The association between diurnal variation of the heart rate, blood pressure (BP), vascular tone, and QT interval and predisposition to cardiovascular disease has been noted in both normotensive and hypertensive individuals. Despite a broad range of evidence that the endogenous circadian clock is involved in the regulation of blood pressure, cardiac hemodynamic and baroreflex sensitivity (BRS), the full molecular mechanisms of such regulation, disruption and efficacy of therapies for its correction remain unclear [1, 2, 3, 4, 5]. The circadian variation in vascular events corresponds to that in blood pressure and to the oscillation of genes relevant to hemostasis, but whether this reflects an important role for the molecular clock or merely the physical and emotional stress remains unknown. The presence of a close correlation between the circadian rhythm of BP and glomerular filtration rate diseases and decrease in creatinine clearance in patients with chronic kidney led to the conclusion that lack of nocturnal dipping (i.e. typically considered a nocturnal decline of 10% or more [3]) could be independent predictive factors of cardiovascular events and target organ damage [6, 7]. Moreover, it was assessed that the nighttime BP and the dipping are associated with the circadian pattern of sodium excretion and strongly coupled with disturbances of the ET system [2, 7, 8, 9, 10, 11]. The ET system consists of two G protein coupled-receptors, ETA and ETB, and three endogenous ligands, ET-1, ET-2, and ET-3 [12, 13]. Experimental and clinical data have provided evidence that hyperproduction of the vasoconstrictive component ET1, which reduces coronary blood flow even in the absence of detectable vasospasm of large epicardial arteries, plays an important role in the pathogenesis of atherosclerosis, for which hypertension is an important risk factor, and in ischemic heart disease and stroke, pulmonary hypertension, and vasculitis. The pressor effects of hyperproduction of ET1 could trigger counterregulatory mechanisms responsible for maintenance of adequate BP regulation, as ET1 plasma concentration was found to be higher in hypertensive patients as compared to normotensive controls [6, 8, 10, 11]. A few studies suggest that ET1 could be a key mediator in the 24-hour control of blood pressure but its role in circadian variability of hemodynamic parameters during progression of vasorenal hypertension has not been elucidated [10, 11, 12]. The functional adaptive mechanism of regulation of vascular tone includes enhancing of endothelium-derived NO release, which can reduce ET1-induced vasoconstrictions and inhibit the production of ET1, and the vasodilatory substances calcitonin gene-related peptide (CGRP) and epoxyeicosatrienoic acids (EETs), which reduce ET1 induced vasoconstriction and prevent ET1-induced increases in BP [14, 15, 16, 17]. Dose-related reduction in blood pressure in hypertensive animals, caused by administration of CGRP, suggests its possible implication in blood pressure regulation [18]. Studies have shown that time of day variation influences endothelium-dependent vasodilation as a cardioprotective mechanism against potentially adverse time dependent changes in cardiac hemodynamics indices (CHI). However, the relationship between circadian profile of CGRP in different forms of vasorenal hypertension is not fully understood [19, 20, 21, 22]. EETs are arachidonic acid metabolites that contribute to vascular and cardiac physiology [23, 24, 25, 26, 27]. It was determined that administration of EETs resulted in increase in organ blood flow or vascular diameters, lowering blood pressure in a number of experimental models of hypertension. Vascular action of EETs is influenced by soluble epoxide hydrolase (sEH) that degrades EETs to diols [28]. Early studies provide evidence that EETs exert vasodilatory action by the activation of vascular smooth muscle cells large-conductance calcium-activated K+(KCa) channels [27, 28, 29, 30]. The rhythmic production of multiple types of EETs was observed in endothelial cells and astrocytes [31] and possibly contribute to circadian changes in blood flow and alter risk of adverse cardiovascular events throughout the day [32, 32, 33, 34, 35]. However data concerning the circadian profile of these substances and involvement in the diurnal variability of CHI and BRS in primary or secondary arterial hypertension is limited and difficult to extrapolate into clinical practice. The purpose of this study was to evaluate the relationship between the circadian profile of plasma levels of ET1, CGRP and EETs and circadian rhythms of CHI and BRS in the 1 kidney-1 clip (1K-1C) model of hypertension in rats, which is characterized by modest changes in renin and pronounced reduction in glomerular filtration rate, sodium retention and high volume [3637].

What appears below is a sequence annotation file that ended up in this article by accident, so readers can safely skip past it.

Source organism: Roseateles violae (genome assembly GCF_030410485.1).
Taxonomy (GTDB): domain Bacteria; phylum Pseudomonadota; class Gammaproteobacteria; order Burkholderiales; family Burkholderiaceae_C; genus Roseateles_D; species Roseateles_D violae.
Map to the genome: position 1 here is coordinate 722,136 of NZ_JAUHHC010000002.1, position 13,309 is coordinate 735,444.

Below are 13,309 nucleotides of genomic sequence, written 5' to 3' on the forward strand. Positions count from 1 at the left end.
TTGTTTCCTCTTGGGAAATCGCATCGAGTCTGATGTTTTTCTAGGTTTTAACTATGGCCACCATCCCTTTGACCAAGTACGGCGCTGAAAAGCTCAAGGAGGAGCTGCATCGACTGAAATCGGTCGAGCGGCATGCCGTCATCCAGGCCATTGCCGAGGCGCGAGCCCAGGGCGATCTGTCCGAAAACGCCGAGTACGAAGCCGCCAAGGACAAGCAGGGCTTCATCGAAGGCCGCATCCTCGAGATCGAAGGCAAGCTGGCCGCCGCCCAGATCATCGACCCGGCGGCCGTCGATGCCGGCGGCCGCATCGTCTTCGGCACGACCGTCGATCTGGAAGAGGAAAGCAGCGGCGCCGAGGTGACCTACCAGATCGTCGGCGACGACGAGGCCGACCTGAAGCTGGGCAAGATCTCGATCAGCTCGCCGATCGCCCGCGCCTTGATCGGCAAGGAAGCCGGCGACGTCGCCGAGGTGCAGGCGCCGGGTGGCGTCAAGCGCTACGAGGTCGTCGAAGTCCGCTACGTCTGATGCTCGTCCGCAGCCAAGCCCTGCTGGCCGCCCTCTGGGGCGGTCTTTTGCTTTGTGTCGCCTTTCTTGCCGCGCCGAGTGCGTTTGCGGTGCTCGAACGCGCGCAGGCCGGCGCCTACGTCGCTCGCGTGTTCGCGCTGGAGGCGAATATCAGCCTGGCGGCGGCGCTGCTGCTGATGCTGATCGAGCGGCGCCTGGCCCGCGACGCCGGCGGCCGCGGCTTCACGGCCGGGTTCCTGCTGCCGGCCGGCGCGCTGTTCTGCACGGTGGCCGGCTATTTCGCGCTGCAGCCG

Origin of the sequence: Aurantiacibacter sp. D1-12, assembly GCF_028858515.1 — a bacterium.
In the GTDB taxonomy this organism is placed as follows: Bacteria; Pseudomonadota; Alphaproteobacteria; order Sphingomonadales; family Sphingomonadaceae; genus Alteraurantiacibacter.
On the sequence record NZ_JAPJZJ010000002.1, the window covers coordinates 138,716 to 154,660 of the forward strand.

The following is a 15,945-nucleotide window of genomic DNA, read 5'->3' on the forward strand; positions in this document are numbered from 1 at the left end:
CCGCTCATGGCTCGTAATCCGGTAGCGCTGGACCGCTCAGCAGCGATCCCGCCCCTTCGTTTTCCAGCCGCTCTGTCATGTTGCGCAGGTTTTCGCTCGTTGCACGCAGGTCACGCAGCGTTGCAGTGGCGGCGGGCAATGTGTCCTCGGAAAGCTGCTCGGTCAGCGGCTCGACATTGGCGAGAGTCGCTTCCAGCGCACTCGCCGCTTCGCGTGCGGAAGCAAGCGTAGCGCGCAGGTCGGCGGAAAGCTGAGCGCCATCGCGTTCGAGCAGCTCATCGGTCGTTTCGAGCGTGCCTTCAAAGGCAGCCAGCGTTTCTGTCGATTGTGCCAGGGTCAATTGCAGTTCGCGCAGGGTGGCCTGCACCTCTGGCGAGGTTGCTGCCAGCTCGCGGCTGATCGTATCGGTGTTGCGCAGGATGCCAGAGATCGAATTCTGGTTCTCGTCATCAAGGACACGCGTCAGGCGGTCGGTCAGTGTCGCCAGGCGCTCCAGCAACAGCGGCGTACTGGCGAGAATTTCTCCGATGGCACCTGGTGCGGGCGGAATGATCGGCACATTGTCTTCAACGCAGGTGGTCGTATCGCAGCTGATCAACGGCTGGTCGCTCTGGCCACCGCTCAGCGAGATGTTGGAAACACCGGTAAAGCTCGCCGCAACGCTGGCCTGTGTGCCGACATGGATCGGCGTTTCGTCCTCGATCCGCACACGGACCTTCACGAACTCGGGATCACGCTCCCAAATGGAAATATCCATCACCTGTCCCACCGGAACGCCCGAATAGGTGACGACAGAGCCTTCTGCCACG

Materials and Methods

Animals and experimental study design